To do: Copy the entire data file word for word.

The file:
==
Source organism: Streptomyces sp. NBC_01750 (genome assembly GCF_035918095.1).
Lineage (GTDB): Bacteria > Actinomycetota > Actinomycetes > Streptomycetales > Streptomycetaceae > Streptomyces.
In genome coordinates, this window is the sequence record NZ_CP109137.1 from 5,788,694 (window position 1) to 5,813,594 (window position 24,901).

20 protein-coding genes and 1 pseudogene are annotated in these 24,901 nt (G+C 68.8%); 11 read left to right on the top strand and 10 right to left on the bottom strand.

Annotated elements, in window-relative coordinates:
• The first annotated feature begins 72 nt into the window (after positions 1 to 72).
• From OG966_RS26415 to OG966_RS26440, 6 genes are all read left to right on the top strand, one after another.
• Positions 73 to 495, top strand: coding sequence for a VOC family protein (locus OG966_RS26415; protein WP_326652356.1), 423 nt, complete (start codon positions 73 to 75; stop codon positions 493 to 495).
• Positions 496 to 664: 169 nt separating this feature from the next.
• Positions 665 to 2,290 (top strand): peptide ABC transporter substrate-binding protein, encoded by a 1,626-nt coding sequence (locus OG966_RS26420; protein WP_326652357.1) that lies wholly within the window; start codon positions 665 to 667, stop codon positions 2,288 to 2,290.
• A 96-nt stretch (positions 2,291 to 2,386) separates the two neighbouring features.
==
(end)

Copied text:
Source organism: Streptomyces sp. NBC_01750 (genome assembly GCF_035918095.1).
Lineage (GTDB): Bacteria > Actinomycetota > Actinomycetes > Streptomycetales > Streptomycetaceae > Streptomyces.
In genome coordinates, this window is the sequence record NZ_CP109137.1 from 5,788,694 (window position 1) to 5,813,594 (window position 24,901).

20 protein-coding genes and 1 pseudogene are annotated in these 24,901 nt (G+C 68.8%); 11 read left to right on the top strand and 10 right to left on the bottom strand.

Annotated elements, in window-relative coordinates:
• The first annotated feature begins 72 nt into the window (after positions 1 to 72).
• From OG966_RS26415 to OG966_RS26440, 6 genes are all read left to right on the top strand, one after another.
• Positions 73 to 495, top strand: coding sequence for a VOC family protein (locus OG966_RS26415; protein WP_326652356.1), 423 nt, complete (start codon positions 73 to 75; stop codon positions 493 to 495).
• Positions 496 to 664: 169 nt separating this feature from the next.
• Positions 665 to 2,290 (top strand): peptide ABC transporter substrate-binding protein, encoded by a 1,626-nt coding sequence (locus OG966_RS26420; protein WP_326652357.1) that lies wholly within the window; start codon positions 665 to 667, stop codon positions 2,288 to 2,290.
• A 96-nt stretch (positions 2,291 to 2,386) separates the two neighbouring features.